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Tai-Pan: The Second Novel of the Asian Saga Paperback – 1 Jul 1999


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Frequently Bought Together

Tai-Pan: The Second Novel of the Asian Saga + Gai-Jin: The Third Novel of the Asian Saga: A Novel of Japan + Noble House (The Asian Saga)
Price For All Three: £29.36

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Product details

  • Paperback: 688 pages
  • Publisher: Hodder Paperbacks (1 July 1999)
  • Language: English
  • ISBN-10: 0340750693
  • ISBN-13: 978-0340750698
  • Product Dimensions: 12.9 x 4.5 x 19.8 cm
  • Average Customer Review: 4.6 out of 5 stars  See all reviews (61 customer reviews)
  • Amazon Bestsellers Rank: 27,675 in Books (See Top 100 in Books)

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Product Description

Review

Packed with action . . . gaudy and flamboyant with blood and sin, treachery and conspiracy, sex and murder . . . grand entertainment (New York Times)

Intensely readable and exciting (Sunday Telegraph)

James Clavell is a teller of stories. They are complicated and exciting, and you are desperate to know what will happen to his characters because they are like the people you know from your own life and experience, set in strange and sometimes terrible circumstances (John Simpson)

Intensely readable and exciting (Sunday Telegraph)

Book Description

The bestselling classic set in the turbulent days of the founding of Hong Kong repackaged for a new generation of readers.

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Customer Reviews

4.6 out of 5 stars
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Most Helpful Customer Reviews

19 of 19 people found the following review helpful By "darrenlightbown" on 11 May 2003
Format: Paperback
Initially when I picked up this book I expected to be slightly disappointed as I believed there was no way it could measure up to the awesome Shogun by the same author. How wrong I was! If anything this is even better and is a more rounded story featuring an ending, something which Clavell in Shogun seemed to forget to write.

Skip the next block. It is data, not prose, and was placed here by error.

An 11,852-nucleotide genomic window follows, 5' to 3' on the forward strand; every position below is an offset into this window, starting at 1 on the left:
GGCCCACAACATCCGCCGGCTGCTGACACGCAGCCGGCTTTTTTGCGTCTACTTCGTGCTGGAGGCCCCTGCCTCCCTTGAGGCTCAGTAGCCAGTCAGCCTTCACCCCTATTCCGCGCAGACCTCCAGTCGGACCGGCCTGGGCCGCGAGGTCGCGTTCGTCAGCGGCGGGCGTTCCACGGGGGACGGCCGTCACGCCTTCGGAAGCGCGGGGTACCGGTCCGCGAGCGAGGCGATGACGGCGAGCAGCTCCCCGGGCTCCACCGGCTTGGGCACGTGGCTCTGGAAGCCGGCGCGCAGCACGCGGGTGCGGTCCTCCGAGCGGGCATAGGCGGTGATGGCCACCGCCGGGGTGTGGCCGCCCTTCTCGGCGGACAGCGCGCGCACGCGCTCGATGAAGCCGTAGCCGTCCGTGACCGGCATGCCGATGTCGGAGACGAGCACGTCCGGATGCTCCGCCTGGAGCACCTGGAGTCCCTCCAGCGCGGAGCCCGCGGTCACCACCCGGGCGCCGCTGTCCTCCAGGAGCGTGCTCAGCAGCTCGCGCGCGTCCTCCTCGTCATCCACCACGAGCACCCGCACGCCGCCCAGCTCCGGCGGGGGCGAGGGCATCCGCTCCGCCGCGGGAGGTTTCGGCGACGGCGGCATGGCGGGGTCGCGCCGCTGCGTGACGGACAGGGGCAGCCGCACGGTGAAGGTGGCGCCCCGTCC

Dirk Struan is a neatly nuanced hero and the wily Brock along with his betsial son Gorth make compelling brutish enemies. Tai-Pan is the kind of historical novel which does not deserve the scorn that is often poured on the genre. Quite simply, adventure storytelling at its best.
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31 of 32 people found the following review helpful By Mr Nick D Morgan on 2 Jun 2003
Format: Paperback
I first read Shogun because of an interest in all things Japanese. Having liked Clavell's writing style so much, I decided to read more of his books. I wasn't disappointed. Tai-Pan is even better than Shogun. The characterisation is excellent and makes you love a character who is essentially a bit of a pirate. Now hooked on the fortunes of the Struan Company, I have to read the complete set.
Death and damnation to Tyler Brock and all his descendants!!!
Long live the Noble House.
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24 of 25 people found the following review helpful By J. Newton on 7 Dec 2002
Format: Paperback
Tai-Pan tells the true story of the largest trading company in Asia, and how he succeceded in making Hong Kong British.
The story itself cannot be summarised, I have never read a book with so much attention to detail. Dozens of subplots, Deadly Intrique,Manipulation,Sex,Politics,War,rivalries. Just an all round Epic which evryone must read!
Clavell creates rich characters which you will remember for many a year, Straun,Orlov and Quance stand out. He mixes Drama with Action, Action with Humor,etc and sub-plots which seem impossibly entwined.
You will be transported to a different world, one you will not want to leave.
One of the greatest books I have ever read, everyone should read at least once a year.
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6 of 6 people found the following review helpful By J. Neal VINE VOICE on 26 Oct 2002